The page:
SAN FRANCISCO — The legal sparring over California's same-sex marriage ban returned to a federal courtroom Monday with a judge hearing arguments on whether he should unseal video recordings of last year's landmark trial on the constitutionality of the voter-approved measure.
Lawyers representing two same-sex couples, the city of San Francisco and a coalition of media groups that includes The Associated Press asked Chief U.S. District Judge James Ware to make the recordings public.
They maintained that allowing people to see the proceedings for themselves was necessary to demonstrate why Ware's predecessor, former Chief Judge Vaughn Walker, ultimately struck down the ban, known as Proposition 8, and to counter any perceptions that Walker was biased against same-sex marriage opponents from the start.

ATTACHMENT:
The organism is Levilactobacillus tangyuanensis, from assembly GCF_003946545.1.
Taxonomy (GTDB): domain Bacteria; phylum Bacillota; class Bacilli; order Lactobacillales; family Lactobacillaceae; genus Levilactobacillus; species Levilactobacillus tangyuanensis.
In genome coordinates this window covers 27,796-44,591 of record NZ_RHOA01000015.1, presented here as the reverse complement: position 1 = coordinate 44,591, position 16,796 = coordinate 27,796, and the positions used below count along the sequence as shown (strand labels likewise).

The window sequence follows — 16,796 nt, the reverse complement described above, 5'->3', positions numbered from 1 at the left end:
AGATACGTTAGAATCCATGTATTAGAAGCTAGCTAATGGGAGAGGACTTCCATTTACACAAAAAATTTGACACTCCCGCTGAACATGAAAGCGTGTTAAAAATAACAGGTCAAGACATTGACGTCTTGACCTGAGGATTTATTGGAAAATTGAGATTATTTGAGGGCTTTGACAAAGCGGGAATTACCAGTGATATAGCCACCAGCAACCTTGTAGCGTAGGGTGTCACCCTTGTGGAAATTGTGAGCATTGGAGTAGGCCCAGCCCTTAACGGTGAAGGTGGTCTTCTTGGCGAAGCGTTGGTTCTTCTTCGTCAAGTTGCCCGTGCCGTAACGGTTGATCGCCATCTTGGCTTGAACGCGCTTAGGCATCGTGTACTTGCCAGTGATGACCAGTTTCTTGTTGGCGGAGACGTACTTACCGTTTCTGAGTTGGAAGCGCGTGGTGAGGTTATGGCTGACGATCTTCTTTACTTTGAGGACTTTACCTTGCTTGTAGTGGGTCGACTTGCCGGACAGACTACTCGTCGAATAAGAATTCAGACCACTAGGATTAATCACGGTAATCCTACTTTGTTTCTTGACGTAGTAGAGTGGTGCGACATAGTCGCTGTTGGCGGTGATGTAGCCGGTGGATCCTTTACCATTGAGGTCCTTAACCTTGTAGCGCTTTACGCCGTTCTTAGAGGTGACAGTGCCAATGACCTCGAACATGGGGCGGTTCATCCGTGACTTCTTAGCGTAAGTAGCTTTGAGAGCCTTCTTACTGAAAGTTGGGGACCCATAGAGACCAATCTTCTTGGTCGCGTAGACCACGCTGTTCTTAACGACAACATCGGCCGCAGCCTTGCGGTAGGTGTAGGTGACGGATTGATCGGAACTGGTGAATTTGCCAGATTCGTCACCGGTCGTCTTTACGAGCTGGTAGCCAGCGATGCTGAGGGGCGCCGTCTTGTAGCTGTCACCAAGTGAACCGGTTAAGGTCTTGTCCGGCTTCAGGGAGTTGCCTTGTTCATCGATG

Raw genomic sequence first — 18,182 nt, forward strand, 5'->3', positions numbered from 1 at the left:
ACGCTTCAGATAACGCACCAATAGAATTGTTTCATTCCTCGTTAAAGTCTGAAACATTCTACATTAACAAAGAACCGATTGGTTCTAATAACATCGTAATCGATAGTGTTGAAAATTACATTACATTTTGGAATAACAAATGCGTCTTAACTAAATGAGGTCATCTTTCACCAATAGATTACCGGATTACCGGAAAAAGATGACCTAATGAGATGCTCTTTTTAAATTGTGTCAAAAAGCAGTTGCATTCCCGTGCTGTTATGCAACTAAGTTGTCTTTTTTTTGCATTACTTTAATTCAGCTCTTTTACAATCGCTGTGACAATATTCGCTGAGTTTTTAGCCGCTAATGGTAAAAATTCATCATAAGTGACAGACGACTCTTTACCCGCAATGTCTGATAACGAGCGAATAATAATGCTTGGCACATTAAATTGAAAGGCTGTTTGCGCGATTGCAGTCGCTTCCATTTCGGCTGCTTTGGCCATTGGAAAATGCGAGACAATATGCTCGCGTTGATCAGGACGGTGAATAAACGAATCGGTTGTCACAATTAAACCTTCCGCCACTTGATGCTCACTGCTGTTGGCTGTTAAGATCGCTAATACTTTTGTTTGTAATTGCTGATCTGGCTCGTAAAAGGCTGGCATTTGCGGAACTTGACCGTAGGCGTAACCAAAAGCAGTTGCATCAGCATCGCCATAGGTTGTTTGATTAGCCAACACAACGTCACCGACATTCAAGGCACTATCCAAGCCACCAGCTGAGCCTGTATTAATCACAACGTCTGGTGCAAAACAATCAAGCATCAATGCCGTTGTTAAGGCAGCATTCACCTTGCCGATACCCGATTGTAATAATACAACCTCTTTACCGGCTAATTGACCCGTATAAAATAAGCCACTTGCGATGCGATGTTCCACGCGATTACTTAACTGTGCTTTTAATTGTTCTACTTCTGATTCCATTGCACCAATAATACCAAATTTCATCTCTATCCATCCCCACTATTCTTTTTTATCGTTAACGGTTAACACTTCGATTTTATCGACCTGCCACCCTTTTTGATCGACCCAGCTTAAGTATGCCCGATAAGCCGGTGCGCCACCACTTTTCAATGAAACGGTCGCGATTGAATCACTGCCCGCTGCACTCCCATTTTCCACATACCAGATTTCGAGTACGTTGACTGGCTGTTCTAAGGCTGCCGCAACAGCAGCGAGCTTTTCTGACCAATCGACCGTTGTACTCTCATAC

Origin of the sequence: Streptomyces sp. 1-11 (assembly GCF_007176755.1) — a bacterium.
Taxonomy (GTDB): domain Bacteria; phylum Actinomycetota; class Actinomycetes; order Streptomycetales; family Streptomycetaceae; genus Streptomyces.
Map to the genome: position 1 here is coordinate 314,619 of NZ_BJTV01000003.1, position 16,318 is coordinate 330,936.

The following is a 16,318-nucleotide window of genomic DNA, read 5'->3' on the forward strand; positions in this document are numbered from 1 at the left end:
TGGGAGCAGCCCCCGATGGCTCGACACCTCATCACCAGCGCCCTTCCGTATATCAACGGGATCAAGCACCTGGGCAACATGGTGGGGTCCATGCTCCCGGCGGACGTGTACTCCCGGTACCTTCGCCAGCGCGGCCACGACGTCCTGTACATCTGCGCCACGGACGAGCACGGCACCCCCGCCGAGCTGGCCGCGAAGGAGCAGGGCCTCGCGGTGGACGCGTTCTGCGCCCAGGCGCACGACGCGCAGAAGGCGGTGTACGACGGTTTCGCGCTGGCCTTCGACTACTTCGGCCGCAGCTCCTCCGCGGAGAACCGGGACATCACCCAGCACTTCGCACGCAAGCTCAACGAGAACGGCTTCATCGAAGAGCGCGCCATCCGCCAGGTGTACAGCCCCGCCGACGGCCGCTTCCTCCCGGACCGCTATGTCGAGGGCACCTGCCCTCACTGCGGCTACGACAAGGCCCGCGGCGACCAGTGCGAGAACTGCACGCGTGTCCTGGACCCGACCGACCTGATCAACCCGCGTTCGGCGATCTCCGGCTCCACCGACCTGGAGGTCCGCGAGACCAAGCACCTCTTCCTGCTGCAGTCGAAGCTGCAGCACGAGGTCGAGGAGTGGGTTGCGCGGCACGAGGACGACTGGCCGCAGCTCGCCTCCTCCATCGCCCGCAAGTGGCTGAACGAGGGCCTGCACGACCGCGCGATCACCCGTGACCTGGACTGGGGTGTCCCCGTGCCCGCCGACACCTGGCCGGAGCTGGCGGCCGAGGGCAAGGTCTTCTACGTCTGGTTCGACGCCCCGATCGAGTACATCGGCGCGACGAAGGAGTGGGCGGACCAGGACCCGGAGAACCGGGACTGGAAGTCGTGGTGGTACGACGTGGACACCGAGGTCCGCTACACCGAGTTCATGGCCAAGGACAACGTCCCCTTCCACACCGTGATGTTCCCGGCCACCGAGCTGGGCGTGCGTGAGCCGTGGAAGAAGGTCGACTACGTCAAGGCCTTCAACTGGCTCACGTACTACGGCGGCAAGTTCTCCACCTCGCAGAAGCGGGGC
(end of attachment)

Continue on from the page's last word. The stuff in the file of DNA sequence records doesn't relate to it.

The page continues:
"Releasing the video would allow everyone to review and make their own judgment about what happened," Theodore Boutrous, the couples' attorney, told the judge.
Ware did not rule at the end of Monday's hearing but said he would issue a written ruling at a later date.
Attorneys for the ban's backers want to keep the videos under wraps. They argued that disseminating oral and visual recordings of the 13-day trial would be a direct violation of the U.S. Supreme Court's position on the issue.
As the trial got under way in January 2010, the high court, on a 5-4 vote, blocked cameras from covering the high-profile case so they could be streamed live to other federal courthouses and possibly posted on YouTube.